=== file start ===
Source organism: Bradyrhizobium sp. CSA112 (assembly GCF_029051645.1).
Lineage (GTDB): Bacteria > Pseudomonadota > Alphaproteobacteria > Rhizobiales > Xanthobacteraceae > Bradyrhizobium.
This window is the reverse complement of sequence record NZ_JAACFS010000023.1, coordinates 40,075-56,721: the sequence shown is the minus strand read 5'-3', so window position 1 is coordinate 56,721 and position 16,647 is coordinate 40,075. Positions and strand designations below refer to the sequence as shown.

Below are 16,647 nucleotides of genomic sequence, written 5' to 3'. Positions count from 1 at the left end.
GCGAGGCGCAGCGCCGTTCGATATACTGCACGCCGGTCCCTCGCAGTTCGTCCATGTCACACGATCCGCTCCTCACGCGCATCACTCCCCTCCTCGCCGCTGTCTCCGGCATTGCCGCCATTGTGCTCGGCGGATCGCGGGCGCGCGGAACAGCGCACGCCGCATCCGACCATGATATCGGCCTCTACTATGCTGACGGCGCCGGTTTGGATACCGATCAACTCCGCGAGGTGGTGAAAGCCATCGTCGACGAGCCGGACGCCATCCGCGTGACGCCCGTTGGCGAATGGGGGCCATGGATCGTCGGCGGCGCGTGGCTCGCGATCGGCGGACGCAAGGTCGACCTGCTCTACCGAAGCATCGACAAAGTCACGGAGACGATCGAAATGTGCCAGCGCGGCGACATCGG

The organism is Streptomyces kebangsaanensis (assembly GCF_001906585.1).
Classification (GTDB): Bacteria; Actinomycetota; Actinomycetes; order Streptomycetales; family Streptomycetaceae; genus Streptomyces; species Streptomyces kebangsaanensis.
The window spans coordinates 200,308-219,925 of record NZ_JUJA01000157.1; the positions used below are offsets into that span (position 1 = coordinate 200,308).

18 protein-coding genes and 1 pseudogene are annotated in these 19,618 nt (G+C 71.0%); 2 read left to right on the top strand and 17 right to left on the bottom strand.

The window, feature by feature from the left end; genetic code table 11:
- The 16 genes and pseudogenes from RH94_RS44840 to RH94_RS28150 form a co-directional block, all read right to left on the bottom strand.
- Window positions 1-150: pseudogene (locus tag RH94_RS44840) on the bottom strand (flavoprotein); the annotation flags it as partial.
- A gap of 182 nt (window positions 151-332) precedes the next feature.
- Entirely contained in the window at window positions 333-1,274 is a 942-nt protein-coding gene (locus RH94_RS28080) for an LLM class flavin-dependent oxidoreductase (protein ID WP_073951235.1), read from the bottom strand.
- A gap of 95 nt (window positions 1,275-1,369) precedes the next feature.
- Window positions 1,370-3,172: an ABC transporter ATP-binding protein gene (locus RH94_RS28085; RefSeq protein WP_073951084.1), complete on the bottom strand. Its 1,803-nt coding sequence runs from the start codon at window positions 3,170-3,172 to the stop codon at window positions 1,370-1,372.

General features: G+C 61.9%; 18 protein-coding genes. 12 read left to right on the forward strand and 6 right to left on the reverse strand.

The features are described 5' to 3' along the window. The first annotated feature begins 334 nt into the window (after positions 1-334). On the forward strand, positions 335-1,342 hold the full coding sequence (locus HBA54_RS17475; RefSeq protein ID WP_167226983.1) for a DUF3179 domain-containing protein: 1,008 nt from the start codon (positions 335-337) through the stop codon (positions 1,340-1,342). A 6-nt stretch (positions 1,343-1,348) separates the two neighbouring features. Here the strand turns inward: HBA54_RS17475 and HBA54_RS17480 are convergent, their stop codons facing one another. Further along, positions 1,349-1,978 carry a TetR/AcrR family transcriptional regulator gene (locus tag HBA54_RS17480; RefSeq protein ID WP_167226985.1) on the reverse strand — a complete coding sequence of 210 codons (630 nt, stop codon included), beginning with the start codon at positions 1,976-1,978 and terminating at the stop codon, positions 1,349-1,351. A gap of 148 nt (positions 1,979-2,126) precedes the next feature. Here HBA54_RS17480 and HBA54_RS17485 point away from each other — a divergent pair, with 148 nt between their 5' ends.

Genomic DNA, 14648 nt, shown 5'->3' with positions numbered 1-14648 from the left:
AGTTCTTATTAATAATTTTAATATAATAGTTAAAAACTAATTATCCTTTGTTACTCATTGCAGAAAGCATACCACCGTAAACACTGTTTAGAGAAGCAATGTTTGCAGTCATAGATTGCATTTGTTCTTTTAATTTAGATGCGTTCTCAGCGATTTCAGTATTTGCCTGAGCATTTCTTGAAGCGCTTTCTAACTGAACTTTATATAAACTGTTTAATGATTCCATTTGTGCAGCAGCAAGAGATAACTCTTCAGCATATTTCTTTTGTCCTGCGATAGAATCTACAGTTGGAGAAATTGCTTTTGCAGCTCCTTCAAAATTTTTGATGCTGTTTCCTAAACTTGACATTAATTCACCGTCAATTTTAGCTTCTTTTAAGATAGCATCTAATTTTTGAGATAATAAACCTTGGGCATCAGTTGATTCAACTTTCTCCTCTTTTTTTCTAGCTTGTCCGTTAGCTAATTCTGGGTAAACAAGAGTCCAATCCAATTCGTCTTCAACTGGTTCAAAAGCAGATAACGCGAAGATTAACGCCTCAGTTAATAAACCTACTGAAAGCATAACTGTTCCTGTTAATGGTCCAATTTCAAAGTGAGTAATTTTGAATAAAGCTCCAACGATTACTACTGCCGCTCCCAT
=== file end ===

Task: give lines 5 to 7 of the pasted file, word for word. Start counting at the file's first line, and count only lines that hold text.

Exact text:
GCGAGGCGCAGCGCCGTTCGATATACTGCACGCCGGTCCCTCGCAGTTCGTCCATGTCACACGATCCGCTCCTCACGCGCATCACTCCCCTCCTCGCCGCTGTCTCCGGCATTGCCGCCATTGTGCTCGGCGGATCGCGGGCGCGCGGAACAGCGCACGCCGCATCCGACCATGATATCGGCCTCTACTATGCTGACGGCGCCGGTTTGGATACCGATCAACTCCGCGAGGTGGTGAAAGCCATCGTCGACGAGCCGGACGCCATCCGCGTGACGCCCGTTGGCGAATGGGGGCCATGGATCGTCGGCGGCGCGTGGCTCGCGATCGGCGGACGCAAGGTCGACCTGCTCTACCGAAGCATCGACAAAGTCACGGAGACGATCGAAATGTGCCAGCGCGGCGACATCGG

The organism is Streptomyces kebangsaanensis (assembly GCF_001906585.1).
Classification (GTDB): Bacteria; Actinomycetota; Actinomycetes; order Streptomycetales; family Streptomycetaceae; genus Streptomyces; species Streptomyces kebangsaanensis.